Growing up in Brighton, Michigan, Alisyn Malek had a passion for art. “But when I went to university,” she says, “I knew I needed to pay for it.” Though she mulled architecture as a kind of compromise, ultimately she attended the University of Michigan’s engineering school. She kept up with her creative side by doing freelance work for a fashion designer, plus taking some architecture courses. But when she graduated in 2008, she swiftly took a job as an engineer at GM.
That’s also the year she began living what she sometimes thought of as a double life. In late 2008, Malek, along with her boyfriend Jake Chidester and two friends, Lisa Poszywak and Jaye Thomas, began renting artist studio space at a place called the Russell Industrial Center. Formerly an automotive manufacturing location, a developer had divided the complex of buildings into rooms to rent, and over the past decade or two, it had become a studio space for many an intrepid artist.
The Russell was also, reports Malek, “sketchy.” There were tenants with certain under-the-radar “horticultural endeavors” requiring large amounts of light and electricity, and it got to the point where Malek and her comrades couldn’t use a chop saw and a guitar amp at the same time without causing a blackout (these visual artists also dabble in music).
By 2011, Malek and the others had met a landlord with a run-down space near Detroit’s Corktown neighborhood. Though the space was so rudimentary as to have a dirt floor, it was also large, and they began working with the landlord to fix it up. They began to have a vision of an art space to call their own–one in which they could work and also host events.
Meanwhile, Malek was hard at work in her day job at GM. How did she juggle both pursuits? “Little sleep,” she says. A day would begin at 6 a.m., as she rose to go to work. She’d get home from GM around 5 p.m., eat a quick dinner, then be at the studio space from 5:30 to 11 p.m., painting walls, fixing up drywall, installing insulation, and hanging new electrical equipment. “I’d go to bed at 11:30, and do it the next day,” she recalls. There was, she admits, a kind of “cognitive dissonance” juggling her corporate job with her artistic adventure in an obscure corner of a city with a declining reputation. “A lot of people in Southeastern Michigan back then were still really uncomfortable about the idea of being in Detroit,” she says.
Still, she and her friends kept working. Two more artists joined the collective, and Corktown Studios, as the space came to be named, had its grand opening in March of 2012. They hosted a barbeque, then a launch party, then one event after another. “Every weekend of my life, I knew what I was doing–either cleaning up after an event, or cleaning up before,” Malek recalls of that first year. The space soon began building a certain reputation, organically.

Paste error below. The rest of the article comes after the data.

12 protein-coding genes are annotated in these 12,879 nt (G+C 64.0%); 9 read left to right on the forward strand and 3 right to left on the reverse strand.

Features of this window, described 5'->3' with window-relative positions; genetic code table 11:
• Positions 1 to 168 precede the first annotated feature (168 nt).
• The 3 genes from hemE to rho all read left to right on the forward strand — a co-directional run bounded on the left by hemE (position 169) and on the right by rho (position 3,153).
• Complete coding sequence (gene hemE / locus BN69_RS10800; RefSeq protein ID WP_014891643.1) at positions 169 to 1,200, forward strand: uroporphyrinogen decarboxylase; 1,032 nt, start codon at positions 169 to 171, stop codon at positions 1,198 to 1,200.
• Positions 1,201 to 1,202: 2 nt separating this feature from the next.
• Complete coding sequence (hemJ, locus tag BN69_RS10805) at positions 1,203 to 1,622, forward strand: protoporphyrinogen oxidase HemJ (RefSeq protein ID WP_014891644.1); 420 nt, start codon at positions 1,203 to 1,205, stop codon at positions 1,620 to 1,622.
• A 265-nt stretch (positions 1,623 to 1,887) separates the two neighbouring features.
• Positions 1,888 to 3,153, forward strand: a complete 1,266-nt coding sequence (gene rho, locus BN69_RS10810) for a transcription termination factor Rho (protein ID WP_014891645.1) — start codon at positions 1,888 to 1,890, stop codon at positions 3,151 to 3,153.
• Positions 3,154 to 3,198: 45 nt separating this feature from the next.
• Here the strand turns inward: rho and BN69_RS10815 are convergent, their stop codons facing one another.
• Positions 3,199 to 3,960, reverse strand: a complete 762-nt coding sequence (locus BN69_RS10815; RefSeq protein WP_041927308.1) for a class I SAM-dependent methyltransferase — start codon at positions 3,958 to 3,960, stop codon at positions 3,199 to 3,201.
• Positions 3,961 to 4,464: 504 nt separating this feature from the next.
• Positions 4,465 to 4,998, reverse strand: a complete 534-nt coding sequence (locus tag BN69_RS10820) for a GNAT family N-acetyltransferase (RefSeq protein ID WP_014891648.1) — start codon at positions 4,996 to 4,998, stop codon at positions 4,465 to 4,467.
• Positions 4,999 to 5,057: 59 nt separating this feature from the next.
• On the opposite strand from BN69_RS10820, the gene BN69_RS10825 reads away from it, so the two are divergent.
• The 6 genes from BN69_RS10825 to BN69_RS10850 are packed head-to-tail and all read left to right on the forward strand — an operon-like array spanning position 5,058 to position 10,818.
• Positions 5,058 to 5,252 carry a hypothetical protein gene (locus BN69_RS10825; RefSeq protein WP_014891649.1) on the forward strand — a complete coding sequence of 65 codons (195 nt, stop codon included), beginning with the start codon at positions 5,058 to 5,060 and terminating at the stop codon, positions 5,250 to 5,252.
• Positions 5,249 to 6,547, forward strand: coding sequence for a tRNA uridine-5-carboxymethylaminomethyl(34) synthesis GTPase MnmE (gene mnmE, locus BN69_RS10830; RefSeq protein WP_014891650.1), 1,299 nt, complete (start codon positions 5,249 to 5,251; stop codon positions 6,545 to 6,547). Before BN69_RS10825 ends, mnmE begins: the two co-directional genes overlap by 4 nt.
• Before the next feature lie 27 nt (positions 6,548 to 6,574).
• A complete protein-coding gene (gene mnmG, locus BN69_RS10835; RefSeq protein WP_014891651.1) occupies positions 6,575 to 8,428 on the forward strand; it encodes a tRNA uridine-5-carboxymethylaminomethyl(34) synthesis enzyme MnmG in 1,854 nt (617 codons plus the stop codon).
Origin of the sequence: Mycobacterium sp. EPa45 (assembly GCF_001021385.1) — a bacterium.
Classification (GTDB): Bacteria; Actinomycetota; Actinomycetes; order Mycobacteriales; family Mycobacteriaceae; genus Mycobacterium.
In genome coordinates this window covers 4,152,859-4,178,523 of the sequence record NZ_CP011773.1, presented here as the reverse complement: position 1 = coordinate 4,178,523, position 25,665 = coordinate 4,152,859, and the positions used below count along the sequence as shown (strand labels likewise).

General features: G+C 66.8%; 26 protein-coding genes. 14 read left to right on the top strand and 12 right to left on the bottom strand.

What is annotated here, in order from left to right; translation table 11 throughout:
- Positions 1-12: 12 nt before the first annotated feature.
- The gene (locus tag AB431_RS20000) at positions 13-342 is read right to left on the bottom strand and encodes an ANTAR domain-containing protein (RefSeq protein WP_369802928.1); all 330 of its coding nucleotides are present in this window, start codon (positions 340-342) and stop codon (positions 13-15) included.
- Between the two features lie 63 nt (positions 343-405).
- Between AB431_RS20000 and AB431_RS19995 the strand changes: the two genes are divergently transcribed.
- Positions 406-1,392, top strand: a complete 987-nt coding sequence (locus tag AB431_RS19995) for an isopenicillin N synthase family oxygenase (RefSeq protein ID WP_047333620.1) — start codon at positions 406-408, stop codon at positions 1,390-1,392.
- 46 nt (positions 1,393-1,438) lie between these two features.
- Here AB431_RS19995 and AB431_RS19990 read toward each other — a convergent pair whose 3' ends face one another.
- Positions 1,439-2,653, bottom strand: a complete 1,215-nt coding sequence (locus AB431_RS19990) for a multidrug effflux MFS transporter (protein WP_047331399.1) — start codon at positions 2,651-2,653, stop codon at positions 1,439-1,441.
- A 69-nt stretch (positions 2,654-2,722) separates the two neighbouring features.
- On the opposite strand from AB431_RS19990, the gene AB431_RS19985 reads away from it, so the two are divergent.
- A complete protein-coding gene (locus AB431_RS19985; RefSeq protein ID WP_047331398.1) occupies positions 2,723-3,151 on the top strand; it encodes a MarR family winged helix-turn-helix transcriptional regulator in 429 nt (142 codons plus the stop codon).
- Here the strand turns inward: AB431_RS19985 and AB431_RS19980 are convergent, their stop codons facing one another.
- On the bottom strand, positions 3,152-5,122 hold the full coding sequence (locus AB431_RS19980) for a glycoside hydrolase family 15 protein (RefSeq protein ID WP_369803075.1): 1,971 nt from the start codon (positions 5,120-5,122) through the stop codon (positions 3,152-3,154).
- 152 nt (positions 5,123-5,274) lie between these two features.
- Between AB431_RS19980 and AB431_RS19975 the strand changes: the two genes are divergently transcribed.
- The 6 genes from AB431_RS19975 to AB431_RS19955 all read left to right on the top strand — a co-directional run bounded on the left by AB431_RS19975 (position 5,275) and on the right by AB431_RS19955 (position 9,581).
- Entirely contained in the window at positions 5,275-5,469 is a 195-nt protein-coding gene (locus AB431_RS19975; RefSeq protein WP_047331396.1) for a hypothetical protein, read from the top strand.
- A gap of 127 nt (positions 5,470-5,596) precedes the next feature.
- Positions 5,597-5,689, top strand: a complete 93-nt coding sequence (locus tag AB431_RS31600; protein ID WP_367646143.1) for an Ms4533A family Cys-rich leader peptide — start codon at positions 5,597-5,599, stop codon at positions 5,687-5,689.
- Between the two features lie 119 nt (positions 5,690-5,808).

By 2013, “we tried to get more focused,” she recalls. Instead of having events every month, the team centered themselves around a few art and music shows that they felt especially passionate about. Malek began to get entrepreneurial, realizing that “there are some artists who are really good at selling work, and some who aren’t.” Though she classified herself in the latter group, she organized a silent auction where most of the 40 pieces put up for sale were sold. Corktown Studios soon began showcasing the works of other emerging artists, beyond the core six who call the space their home.
In 2014, something happened that helped resolve Malek’s feeling of living a double life: she got a new job. It was a job that felt much more in line with her Corktown work–and yet it wasn’t at an art gallery. It was simply at a different department within GM.
While working at GM’s engineering department, Malek kept mostly mum about her hobby; but when interviewing for a position at GM’s venture capital group, suddenly her entrepreneurial hustle was an asset. Now employed by GM Ventures, Malek works to evaluate potential investments the company can make in the future of cars, with a focus on charging tech. “I speak engineering-speak, but I also have a small business entrepreneurial view,” she says, adding that her current boss is “very supportive and curious” about Corktown Studios. (Malek has also sold artwork to her GM colleagues over the years, she says.)
She still dashes between her two jobs like Superman, particularly since her current job has her traveling two out of every four weeks. (She recently had to cut off a trip to Germany at the 48-hour mark to rush back for a gallery opening.) But there’s a much greater congruence between the two. “In both situations you have people who have a vision for how the world could or should be,” she explains. “In tech it’s about creating products that can change the world. In art it’s painting a picture of how you would like the world to change. But it’s the same thing.” Also, there’s a sense in which each artist is learning to “be their own little business,” she says.
And now that she’s gotten to a stable place at both GM and Corktown, she’s able to plan her schedule well in advance. “We’ve got the schedule pretty much set for next year, so I know I can line up my board meeting schedule with my gallery events schedule, and then plan when it makes sense to travel,” she says.
For years, she says, she lived in a “two-brain type of world,” divided. But now, finally, “I have the right balance,” she says. “I can be a whole person.”